My mom called him a "convertible." That was her way of saying that even if my husband wasn't much of a Catholic, he had a lot of potential.
But I had to wonder. There was that Sunday, three weeks before our wedding. We were driving home from the 10:30 Mass. I was sitting in the passenger seat reading through the church bulletin when he tossed out this: "I just don't get anything out of church."
I dropped the bulletin and stared at him. This was the man who wanted to marry me, a cradle Catholic, and who had promised that he would become a Catholic before we had any children.
"I just don't get anything out of church. It doesn't do anything for me."
That elaboration was not helpful.
"You don't get anything out of church?" I was starting to feel like the Grand Inquisitor.
"Nope," he answered, as if I had just asked him if he wanted cream in his coffee.
So I did what any good Catholic girl would do. I called a priest. "He doesn't get anything out of church! Can I still marry him?"
Eventually Eric (that's my husband's name) and I came to an agreement: He would continue going to Sunday Mass with me, even if he drifted off to sleep or thought about his golf swing the whole hour. He would honor his promise to convert to Catholicism before we had kids. We got married. Four years of Sunday purgatory for him ensued. Then I got pregnant. I enrolled him in RCIA (Rite of Christian Initiation for Adults) classes. As his sponsor, I made sure he attended every week and also participated in the group discussions for catechumens after Mass.
We were only two classes away from the Easter Vigil service that would mark his formal reception into the church when I dropped the bomb: He had to go to confession before he could be confirmed. (He had already been baptized, as a Presbyterian. That had come as a surprise to him, but with a little help from his mother I had unearthed his baptismal records.)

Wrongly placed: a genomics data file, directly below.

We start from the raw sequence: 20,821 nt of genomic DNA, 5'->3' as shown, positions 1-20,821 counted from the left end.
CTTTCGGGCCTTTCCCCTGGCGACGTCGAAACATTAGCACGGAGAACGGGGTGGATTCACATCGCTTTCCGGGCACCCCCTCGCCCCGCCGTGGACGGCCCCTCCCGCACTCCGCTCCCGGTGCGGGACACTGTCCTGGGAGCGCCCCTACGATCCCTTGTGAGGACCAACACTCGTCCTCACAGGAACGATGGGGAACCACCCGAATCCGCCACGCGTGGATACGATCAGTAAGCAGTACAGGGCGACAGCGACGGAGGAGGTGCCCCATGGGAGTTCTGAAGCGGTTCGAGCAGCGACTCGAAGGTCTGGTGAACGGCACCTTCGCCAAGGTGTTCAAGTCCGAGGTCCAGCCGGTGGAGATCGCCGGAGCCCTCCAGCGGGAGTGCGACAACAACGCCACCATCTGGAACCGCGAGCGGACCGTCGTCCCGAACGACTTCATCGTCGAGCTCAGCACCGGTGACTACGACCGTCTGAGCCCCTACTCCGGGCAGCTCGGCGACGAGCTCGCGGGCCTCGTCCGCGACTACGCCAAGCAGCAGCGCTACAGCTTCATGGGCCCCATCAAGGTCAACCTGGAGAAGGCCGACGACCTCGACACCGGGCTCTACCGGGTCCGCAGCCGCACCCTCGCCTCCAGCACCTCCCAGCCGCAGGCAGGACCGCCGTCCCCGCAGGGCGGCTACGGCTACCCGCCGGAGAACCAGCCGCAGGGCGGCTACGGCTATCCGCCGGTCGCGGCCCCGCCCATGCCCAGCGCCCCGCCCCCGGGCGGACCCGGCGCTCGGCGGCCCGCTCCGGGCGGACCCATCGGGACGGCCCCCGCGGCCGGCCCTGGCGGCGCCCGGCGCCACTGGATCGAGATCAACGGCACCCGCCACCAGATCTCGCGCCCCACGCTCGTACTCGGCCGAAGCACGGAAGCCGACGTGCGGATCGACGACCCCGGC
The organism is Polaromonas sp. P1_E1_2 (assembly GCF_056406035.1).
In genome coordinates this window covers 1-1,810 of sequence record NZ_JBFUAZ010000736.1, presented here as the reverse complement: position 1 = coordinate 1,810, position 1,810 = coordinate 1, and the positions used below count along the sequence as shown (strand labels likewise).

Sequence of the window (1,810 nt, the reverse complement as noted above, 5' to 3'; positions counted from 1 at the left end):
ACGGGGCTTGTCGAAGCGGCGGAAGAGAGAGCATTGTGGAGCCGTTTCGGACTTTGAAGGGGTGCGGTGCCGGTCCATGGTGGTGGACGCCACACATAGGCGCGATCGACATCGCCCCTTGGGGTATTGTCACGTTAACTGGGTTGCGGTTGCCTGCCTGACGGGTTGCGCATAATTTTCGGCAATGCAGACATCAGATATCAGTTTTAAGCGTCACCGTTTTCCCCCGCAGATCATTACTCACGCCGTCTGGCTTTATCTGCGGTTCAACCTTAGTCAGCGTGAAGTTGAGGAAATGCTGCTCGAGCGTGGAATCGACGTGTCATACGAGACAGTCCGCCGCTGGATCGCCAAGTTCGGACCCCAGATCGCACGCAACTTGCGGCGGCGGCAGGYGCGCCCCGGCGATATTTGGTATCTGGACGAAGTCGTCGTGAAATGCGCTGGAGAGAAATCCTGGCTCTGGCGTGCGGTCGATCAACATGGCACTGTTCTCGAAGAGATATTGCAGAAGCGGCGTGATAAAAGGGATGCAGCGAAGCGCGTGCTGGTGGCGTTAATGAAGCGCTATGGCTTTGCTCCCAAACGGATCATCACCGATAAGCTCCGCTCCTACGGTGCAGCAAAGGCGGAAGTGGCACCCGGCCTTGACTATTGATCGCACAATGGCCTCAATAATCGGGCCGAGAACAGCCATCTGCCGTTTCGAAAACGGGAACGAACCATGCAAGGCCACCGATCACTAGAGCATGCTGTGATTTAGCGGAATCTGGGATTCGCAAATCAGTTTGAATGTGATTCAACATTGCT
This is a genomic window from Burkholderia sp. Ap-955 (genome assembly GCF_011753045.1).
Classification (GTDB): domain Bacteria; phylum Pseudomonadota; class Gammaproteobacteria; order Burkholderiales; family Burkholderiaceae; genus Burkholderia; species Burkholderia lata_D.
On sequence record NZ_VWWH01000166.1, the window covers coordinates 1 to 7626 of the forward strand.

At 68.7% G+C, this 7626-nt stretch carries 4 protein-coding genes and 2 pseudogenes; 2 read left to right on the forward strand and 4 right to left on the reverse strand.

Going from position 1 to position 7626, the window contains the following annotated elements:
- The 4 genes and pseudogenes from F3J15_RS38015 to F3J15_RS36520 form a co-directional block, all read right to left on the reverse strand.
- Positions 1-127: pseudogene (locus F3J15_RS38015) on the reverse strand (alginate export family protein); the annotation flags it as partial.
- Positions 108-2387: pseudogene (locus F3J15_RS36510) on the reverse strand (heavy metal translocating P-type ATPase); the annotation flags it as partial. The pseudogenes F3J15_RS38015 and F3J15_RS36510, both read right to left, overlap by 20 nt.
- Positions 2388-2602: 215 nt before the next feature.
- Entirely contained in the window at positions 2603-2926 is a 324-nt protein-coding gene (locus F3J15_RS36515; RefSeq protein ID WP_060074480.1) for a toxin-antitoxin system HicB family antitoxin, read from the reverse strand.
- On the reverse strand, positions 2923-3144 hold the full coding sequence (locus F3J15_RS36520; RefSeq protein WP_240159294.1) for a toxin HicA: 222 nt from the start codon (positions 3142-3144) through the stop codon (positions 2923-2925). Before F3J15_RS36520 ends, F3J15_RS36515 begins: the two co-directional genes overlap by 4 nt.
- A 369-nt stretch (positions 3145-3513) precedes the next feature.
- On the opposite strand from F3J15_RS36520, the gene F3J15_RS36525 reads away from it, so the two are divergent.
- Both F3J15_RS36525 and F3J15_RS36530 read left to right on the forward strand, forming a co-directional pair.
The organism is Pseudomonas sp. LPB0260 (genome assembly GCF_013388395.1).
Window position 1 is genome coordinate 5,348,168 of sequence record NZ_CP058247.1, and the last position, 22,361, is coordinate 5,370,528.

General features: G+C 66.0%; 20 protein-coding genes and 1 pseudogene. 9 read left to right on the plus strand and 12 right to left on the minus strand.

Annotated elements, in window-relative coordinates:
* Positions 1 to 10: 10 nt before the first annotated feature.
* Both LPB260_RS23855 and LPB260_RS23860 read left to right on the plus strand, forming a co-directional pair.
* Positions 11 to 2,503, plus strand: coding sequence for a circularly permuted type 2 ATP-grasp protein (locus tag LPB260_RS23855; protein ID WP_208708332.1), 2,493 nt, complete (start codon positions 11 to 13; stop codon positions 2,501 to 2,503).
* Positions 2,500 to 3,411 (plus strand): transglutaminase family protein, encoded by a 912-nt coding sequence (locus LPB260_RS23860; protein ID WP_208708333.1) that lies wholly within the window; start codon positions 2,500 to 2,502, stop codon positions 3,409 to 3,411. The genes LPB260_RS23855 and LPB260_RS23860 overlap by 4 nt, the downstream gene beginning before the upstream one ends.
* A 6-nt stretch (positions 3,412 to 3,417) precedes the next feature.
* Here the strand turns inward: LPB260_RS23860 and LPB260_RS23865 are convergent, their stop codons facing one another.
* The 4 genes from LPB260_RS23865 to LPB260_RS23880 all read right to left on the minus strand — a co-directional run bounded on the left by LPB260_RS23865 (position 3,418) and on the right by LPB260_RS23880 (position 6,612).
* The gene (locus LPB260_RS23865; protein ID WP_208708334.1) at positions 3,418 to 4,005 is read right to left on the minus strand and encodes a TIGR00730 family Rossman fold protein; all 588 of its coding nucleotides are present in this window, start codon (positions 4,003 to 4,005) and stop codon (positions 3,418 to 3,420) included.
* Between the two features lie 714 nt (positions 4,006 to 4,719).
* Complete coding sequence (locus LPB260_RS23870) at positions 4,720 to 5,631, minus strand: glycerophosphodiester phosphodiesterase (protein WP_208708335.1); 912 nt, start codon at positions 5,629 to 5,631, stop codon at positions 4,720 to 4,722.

Confession. That almost killed the deal.
"I'm not going into some dark phone booth to spill my soul to some celibate man with a 90 percent chance of being gay or a pedophile," Eric said. "Besides, I can't really think of anything I've done wrong."
"I'll help you with the list," I said. "We're almost there. Please just do this one thing."
"I go to church with you. Isn't that enough?" he asked.
The more I pushed, the more he resisted. I finally called up the deacon who directed the program.
"Listen, is there anyway Eric can skip the confession? He's a little freaked out about the whole thing," I explained.
"Well maybe if he's freaked out, he isn't ready to be confirmed," the deacon replied.
I looked down at my very large belly. In less than two months this kid was coming, and this kid was going to have a Catholic father.
"Could you at least tell me which priest would be the easiest?" I asked. As a college religion major, I knew all the shortcuts. Knowing the right priest and which documents to sign had saved Eric and me hours of otherwise mandatory marriage preparation--which in retrospect might have come in handy.
"Father Flynn. He's the confessional on the back right if you are facing the altar."
"Thanks," I said. I felt the baby kick inside me. He was happy, too.
But even after Eric officially became a Catholic, problems persisted. One evening we were having dinner with his religiously eclectic family. Everyone at the table brought up a highlight of his or her day. My mother-in-law mentioned her channeling workshop, and my Muslim sister-in-law told us about a conversation with her father, who had just gone away for a weeklong seminar on hypnosis as a way of regressing to former lives. My day had been rather ordinary. I had walked my kids (I now had two) around the Naval Academy (we live in Annapolis, Maryland), and answered the questions my son, David, now five,was asking about good and evil.
David had seen some Marines there, and he wondered if soldiers accidentally shoot good people, and so might accidentally shoot him. David recounted our conversation to everyone at the table. Then he looked at his father and wanted to know, again, exactly how many good people die accidentally.
"Not very many at all," Eric said. But David's eyebrows furrowed and his lower lip quivered.
"What if they shoot me?" he asked.
His grandmother was quick to chime in.
"They will never touch you, David. As long as you stay in your bubble of light and call on your angel."
The angel part I got as a Catholic. Every morning as I left for school, my mom would yell downstairs from her bedroom, "Take your angel with you!" And for the most part, it seemed to work, especially given all the car accidents my sister (to whom we gave the nickname "Crash") walked away from.